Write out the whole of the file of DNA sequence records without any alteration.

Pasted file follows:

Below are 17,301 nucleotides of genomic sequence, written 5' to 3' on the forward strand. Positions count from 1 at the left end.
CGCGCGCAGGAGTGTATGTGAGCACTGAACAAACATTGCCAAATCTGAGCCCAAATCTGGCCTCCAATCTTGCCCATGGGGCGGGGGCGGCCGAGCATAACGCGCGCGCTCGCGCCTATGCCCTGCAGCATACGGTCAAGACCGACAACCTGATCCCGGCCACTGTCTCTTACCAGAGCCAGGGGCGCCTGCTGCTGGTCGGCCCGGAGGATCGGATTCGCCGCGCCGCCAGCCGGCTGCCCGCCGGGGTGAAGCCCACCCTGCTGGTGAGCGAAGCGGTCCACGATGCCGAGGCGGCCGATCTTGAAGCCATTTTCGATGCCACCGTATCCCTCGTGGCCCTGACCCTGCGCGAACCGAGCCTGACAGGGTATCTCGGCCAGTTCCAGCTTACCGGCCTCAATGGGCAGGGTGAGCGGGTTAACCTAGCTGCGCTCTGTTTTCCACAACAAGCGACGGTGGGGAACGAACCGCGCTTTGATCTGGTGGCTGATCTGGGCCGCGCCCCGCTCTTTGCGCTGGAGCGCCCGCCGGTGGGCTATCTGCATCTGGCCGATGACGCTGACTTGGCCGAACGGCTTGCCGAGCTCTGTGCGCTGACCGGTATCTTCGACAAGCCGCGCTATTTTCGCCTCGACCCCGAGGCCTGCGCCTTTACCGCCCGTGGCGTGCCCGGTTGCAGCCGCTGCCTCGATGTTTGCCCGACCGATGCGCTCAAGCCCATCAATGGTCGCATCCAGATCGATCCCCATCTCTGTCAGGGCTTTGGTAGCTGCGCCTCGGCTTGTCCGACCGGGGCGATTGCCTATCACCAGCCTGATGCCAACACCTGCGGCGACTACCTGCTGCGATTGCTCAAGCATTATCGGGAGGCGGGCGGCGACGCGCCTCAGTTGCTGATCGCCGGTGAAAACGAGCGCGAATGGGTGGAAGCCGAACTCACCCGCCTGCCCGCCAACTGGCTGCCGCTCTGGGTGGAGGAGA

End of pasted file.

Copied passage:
Below are 17,301 nucleotides of genomic sequence, written 5' to 3' on the forward strand. Positions count from 1 at the left end.
CGCGCGCAGGAGTGTATGTGAGCACTGAACAAACATTGCCAAATCTGAGCCCAAATCTGGCCTCCAATCTTGCCCATGGGGCGGGGGCGGCCGAGCATAACGCGCGCGCTCGCGCCTATGCCCTGCAGCATACGGTCAAGACCGACAACCTGATCCCGGCCACTGTCTCTTACCAGAGCCAGGGGCGCCTGCTGCTGGTCGGCCCGGAGGATCGGATTCGCCGCGCCGCCAGCCGGCTGCCCGCCGGGGTGAAGCCCACCCTGCTGGTGAGCGAAGCGGTCCACGATGCCGAGGCGGCCGATCTTGAAGCCATTTTCGATGCCACCGTATCCCTCGTGGCCCTGACCCTGCGCGAACCGAGCCTGACAGGGTATCTCGGCCAGTTCCAGCTTACCGGCCTCAATGGGCAGGGTGAGCGGGTTAACCTAGCTGCGCTCTGTTTTCCACAACAAGCGACGGTGGGGAACGAACCGCGCTTTGATCTGGTGGCTGATCTGGGCCGCGCCCCGCTCTTTGCGCTGGAGCGCCCGCCGGTGGGCTATCTGCATCTGGCCGATGACGCTGACTTGGCCGAACGGCTTGCCGAGCTCTGTGCGCTGACCGGTATCTTCGACAAGCCGCGCTATTTTCGCCTCGACCCCGAGGCCTGCGCCTTTACCGCCCGTGGCGTGCCCGGTTGCAGCCGCTGCCTCGATGTTTGCCCGACCGATGCGCTCAAGCCCATCAATGGTCGCATCCAGATCGATCCCCATCTCTGTCAGGGCTTTGGTAGCTGCGCCTCGGCTTGTCCGACCGGGGCGATTGCCTATCACCAGCCTGATGCCAACACCTGCGGCGACTACCTGCTGCGATTGCTCAAGCATTATCGGGAGGCGGGCGGCGACGCGCCTCAGTTGCTGATCGCCGGTGAAAACGAGCGCGAATGGGTGGAAGCCGAACTCACCCGCCTGCCCGCCAACTGGCTGCCGCTCTGGGTGGAGGAGA